Bill is somewhat of an auto-antonym, since it can mean either a piece of paper which has positive monetary value (i.e. a note), or a piece of paper which has negative monetary value (though it only applies to a certain person). Maybe I'm reading too much into the usages, but it seems strange that the two meanings of bill are nearly opposite. Does anyone know why this is?

  • 1
    Note that the note meaning of bill is chiefly American: we would say five-dollar bill but not five-pound bill (and five-pound note but not five-dollar note). – Daniel Oct 17 '11 at 23:58
  • 2
    Any money owed by one entity is owed to another entity. Possibly the term originated before paper currency became as common as it is today. – Peter Shor Oct 18 '11 at 0:35
  • I don't think "autantonym" (aka "contronym") is a particularly useful term. The current case bill=money/debt is like weather=endure/erode. Two different meanings of a single root word diverge so much they can be seen as opposites. In other cases, like cleave=split/adhere, two different words just happen to have the same spelling. Interesting quirks of language, but I can't see why we need two technical terms for something so trivial. – FumbleFingers Oct 18 '11 at 2:35

Without doing too much research into this, the etymology of bill shows that the original usage was more like an official document at first.

"written statement," mid-14c., from Anglo-L. billa "list," from M.L. bulla "decree, seal, sealed document,"

This suggests that different people adopted the word to mean similar, but related, concepts. In fact, government currency is a form of money owed, in that (in the days of the Gold Standard) the government promised you the bill's face value in gold. Now it is more abstract but the terms are related, even if seemingly opposite.

  • So, in short, bill (note):government:me::bill (invoice):me:servicer -- Is that right? – Daniel Oct 18 '11 at 0:55
  • @drɱ65δ: yes, that is what I was trying to say. But I don't have something definitive to say if that is an intentional or coincidental overlap. – Mr. Shiny and New 安宇 Oct 18 '11 at 1:46

In general, this situation can arise for two main reasons:

(1) a word that originally meant a narrower concept diversifies to cover related concepts or specific connotations, and gradually over time the precise meanings of these once strongly related concepts can further diverge over time;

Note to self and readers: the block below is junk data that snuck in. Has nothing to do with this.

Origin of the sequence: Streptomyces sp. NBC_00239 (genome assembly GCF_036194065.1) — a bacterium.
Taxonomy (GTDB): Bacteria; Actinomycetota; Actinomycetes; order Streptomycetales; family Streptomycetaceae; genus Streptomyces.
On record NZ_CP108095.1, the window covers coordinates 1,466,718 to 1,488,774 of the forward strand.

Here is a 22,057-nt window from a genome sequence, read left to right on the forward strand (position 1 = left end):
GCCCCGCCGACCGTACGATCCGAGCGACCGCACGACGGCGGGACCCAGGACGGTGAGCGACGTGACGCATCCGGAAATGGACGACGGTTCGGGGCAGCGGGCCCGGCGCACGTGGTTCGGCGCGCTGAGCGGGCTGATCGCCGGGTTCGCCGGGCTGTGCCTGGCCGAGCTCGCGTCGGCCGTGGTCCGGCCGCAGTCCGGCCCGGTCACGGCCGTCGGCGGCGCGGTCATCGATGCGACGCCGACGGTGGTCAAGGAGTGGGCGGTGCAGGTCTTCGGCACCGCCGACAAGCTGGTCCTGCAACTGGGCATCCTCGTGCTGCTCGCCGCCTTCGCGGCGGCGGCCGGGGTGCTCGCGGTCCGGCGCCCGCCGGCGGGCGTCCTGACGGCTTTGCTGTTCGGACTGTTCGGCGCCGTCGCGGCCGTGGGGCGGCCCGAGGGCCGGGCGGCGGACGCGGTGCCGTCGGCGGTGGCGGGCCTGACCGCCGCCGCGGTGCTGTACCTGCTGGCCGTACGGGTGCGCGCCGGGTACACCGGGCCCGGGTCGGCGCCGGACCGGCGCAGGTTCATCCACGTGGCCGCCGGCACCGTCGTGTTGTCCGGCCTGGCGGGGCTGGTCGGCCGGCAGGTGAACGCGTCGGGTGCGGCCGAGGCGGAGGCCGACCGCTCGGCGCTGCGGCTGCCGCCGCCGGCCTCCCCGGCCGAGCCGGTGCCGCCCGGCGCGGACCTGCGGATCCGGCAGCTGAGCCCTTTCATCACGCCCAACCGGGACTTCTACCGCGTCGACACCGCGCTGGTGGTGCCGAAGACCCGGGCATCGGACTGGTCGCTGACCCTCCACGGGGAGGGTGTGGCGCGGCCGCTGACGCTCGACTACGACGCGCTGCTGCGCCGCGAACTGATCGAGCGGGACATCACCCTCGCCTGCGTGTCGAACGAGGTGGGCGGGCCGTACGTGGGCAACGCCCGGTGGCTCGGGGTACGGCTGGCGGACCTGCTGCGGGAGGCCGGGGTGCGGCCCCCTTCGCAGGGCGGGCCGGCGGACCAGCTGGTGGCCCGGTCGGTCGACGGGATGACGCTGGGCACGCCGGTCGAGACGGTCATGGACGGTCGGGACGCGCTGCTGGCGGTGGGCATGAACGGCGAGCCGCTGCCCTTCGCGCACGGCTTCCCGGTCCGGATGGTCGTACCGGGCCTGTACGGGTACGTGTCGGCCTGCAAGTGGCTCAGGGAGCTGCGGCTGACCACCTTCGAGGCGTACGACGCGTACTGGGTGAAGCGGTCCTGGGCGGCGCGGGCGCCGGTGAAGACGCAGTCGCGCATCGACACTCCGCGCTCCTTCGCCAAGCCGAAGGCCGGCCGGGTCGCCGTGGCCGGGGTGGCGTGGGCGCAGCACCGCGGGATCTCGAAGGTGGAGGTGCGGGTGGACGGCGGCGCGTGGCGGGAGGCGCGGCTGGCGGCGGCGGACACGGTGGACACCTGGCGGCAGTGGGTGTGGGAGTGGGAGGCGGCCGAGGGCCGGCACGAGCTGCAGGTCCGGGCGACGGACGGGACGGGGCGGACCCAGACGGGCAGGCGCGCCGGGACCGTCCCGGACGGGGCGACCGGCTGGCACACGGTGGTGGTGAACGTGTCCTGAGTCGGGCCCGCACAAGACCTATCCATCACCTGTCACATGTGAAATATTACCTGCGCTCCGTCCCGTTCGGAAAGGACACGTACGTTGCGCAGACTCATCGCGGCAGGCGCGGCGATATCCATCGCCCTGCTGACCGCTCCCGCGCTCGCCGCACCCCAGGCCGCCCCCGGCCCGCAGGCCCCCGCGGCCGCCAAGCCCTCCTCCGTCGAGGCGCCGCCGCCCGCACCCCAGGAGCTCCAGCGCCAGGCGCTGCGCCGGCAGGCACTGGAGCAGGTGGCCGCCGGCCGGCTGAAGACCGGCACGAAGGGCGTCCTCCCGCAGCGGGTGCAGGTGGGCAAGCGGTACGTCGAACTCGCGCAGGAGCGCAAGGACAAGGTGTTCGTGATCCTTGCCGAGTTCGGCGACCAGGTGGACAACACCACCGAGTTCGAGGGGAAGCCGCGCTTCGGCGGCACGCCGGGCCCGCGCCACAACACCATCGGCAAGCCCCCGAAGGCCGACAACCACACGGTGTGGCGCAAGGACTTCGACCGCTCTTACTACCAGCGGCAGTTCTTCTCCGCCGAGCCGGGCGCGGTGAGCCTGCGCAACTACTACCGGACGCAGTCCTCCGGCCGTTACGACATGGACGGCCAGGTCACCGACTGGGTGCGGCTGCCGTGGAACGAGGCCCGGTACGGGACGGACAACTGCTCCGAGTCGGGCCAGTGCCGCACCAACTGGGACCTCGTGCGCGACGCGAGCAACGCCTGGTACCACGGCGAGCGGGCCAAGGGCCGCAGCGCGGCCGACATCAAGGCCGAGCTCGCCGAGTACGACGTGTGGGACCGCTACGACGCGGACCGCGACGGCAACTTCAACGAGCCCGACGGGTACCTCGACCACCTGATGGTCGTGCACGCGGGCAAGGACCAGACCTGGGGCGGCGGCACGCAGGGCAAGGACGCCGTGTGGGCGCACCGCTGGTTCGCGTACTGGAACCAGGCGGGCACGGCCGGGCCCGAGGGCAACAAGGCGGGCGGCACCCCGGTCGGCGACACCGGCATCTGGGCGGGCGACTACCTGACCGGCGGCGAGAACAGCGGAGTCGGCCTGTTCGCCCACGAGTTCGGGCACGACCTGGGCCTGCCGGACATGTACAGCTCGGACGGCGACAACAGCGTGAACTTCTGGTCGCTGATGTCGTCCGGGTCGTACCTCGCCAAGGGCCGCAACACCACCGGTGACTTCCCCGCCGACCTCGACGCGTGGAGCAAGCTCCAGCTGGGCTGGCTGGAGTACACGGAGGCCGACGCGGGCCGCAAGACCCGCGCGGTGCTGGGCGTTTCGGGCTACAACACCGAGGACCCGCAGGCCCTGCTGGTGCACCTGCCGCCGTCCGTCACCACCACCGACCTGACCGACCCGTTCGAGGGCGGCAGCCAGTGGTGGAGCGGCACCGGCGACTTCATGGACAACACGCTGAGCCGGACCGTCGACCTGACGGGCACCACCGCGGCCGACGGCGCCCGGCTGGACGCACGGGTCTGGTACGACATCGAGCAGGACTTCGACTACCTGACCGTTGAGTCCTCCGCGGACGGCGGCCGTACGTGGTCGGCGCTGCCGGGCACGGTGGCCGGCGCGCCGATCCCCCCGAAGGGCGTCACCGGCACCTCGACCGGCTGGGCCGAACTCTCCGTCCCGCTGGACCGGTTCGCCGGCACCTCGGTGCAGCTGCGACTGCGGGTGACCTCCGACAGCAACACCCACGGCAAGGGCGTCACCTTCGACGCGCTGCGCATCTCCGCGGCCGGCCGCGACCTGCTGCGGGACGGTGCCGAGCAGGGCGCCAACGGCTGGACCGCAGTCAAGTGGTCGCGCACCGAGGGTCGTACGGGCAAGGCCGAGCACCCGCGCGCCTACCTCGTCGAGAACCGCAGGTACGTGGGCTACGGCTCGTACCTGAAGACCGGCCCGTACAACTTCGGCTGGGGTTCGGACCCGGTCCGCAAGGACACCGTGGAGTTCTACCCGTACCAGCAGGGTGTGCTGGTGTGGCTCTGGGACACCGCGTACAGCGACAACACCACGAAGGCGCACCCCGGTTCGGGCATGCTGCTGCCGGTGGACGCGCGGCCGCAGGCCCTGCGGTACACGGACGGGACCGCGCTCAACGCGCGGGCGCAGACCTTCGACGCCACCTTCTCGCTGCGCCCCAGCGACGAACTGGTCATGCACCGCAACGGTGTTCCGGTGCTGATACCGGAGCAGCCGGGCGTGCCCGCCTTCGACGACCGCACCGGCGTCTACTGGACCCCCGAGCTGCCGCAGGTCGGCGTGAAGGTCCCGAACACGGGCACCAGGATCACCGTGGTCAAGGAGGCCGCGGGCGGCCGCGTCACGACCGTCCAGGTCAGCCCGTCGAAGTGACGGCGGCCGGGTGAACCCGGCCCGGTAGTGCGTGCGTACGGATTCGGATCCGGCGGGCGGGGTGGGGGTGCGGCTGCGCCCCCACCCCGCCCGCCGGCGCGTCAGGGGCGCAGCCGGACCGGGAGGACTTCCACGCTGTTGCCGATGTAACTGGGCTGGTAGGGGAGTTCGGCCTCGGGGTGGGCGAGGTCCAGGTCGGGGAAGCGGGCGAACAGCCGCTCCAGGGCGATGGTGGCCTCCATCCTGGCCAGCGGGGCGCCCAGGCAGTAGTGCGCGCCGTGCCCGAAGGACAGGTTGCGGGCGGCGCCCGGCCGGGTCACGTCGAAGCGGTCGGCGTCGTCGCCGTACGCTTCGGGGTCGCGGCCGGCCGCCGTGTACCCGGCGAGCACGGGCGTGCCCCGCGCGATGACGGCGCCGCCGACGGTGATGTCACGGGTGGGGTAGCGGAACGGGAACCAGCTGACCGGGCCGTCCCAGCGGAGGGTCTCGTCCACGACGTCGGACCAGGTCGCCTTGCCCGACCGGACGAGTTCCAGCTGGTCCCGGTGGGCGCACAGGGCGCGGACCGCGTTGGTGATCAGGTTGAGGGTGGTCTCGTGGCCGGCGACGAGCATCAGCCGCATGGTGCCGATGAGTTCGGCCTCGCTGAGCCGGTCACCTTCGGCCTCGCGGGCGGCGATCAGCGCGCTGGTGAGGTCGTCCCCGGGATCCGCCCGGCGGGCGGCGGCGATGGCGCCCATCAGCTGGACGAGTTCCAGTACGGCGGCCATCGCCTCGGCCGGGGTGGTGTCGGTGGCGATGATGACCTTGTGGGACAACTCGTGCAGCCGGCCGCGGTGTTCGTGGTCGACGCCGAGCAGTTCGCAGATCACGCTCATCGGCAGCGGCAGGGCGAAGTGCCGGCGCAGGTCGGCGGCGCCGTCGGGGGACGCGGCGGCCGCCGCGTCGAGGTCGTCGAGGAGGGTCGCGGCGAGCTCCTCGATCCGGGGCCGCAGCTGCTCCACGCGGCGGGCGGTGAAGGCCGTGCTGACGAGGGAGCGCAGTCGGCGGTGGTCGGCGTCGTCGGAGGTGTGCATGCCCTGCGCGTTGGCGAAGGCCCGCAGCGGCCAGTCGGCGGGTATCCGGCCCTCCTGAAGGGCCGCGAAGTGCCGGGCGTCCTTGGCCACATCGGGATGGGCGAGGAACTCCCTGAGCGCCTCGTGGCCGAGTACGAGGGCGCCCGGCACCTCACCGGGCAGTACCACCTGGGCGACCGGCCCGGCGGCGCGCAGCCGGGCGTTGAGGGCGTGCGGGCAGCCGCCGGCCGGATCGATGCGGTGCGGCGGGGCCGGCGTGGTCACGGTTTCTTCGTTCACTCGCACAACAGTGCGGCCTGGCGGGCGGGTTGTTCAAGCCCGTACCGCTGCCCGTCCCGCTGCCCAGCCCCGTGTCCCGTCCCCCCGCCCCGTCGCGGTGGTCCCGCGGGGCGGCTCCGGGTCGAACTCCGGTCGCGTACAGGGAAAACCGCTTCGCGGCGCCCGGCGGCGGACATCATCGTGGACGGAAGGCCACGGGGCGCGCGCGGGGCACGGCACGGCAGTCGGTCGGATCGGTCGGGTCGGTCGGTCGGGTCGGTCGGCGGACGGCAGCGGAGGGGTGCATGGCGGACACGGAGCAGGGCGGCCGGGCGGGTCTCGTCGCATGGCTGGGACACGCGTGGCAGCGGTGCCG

(2) what were once two separate words could merge due to sound changes or other phonological processes.

In this case, as mentioned in the answer above, it appears that effectively situation (1) has arisen: "bill" expanded from its original meaning of "official document" to cover various different specific connotations of "document" today, be it the "bill" put up by a "bill poster", the "bill" you pay for your meal, a "bill" of rights, a "dollar bill" etc.


A "bill" is an evidence the party A owes money to party B.

The "bill" that arrives in the mail from say, the phone company, is evidence that you owe money to the phone company.

A "bill" in the currency sense, is evidence that the government owes money to you. If you give the bill (instead of writing a check) to the phone company, the government then owes money to the phone company.

(This came about because "money" used to be gold and silver. In the U.S. the 16th Amendment to the Constitution gave the Federal government the authority to issue paper money as a substitute for metal. So (most people turned in their gold and silver and received paper "bills" (IOUs) in return.

Your Answer

By clicking “Post Your Answer”, you agree to our terms of service, privacy policy and cookie policy

Not the answer you're looking for? Browse other questions tagged or ask your own question.